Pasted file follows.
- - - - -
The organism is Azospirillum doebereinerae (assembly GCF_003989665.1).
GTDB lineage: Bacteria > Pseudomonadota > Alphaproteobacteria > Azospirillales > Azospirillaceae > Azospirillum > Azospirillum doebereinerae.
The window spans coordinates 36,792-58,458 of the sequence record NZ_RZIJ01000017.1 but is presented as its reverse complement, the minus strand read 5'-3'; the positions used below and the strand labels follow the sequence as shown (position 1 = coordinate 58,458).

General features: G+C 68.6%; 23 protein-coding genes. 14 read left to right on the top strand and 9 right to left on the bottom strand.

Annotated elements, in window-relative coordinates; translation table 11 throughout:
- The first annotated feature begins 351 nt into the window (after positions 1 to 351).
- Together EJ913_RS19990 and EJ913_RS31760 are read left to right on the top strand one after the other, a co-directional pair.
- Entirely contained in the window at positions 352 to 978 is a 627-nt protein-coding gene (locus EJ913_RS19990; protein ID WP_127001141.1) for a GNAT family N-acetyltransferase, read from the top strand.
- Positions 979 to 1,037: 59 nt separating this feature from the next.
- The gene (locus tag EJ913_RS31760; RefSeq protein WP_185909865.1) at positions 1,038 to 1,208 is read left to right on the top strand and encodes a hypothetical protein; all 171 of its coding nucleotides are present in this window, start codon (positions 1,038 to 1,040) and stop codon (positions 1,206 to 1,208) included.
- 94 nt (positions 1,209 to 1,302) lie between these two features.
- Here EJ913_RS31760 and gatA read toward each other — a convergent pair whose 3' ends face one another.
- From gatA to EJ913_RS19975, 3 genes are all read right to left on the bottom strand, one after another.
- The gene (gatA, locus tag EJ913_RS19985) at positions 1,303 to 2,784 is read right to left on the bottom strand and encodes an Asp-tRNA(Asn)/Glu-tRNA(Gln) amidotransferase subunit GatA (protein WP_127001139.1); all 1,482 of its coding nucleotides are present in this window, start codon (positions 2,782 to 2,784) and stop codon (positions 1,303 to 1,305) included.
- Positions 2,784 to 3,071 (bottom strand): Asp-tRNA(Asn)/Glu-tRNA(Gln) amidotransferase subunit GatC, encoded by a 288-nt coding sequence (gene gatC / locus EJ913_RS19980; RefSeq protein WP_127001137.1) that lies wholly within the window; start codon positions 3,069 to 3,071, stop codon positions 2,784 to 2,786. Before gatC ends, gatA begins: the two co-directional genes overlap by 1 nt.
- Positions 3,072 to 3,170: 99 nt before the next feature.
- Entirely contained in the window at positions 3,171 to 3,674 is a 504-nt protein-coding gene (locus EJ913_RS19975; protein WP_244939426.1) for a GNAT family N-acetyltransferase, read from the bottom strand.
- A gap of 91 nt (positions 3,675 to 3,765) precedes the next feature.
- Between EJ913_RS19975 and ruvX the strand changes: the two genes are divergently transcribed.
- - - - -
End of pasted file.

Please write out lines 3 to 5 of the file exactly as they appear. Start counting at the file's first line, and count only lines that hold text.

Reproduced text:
The window spans coordinates 36,792-58,458 of the sequence record NZ_RZIJ01000017.1 but is presented as its reverse complement, the minus strand read 5'-3'; the positions used below and the strand labels follow the sequence as shown (position 1 = coordinate 58,458).

General features: G+C 68.6%; 23 protein-coding genes. 14 read left to right on the top strand and 9 right to left on the bottom strand.

Annotated elements, in window-relative coordinates; translation table 11 throughout: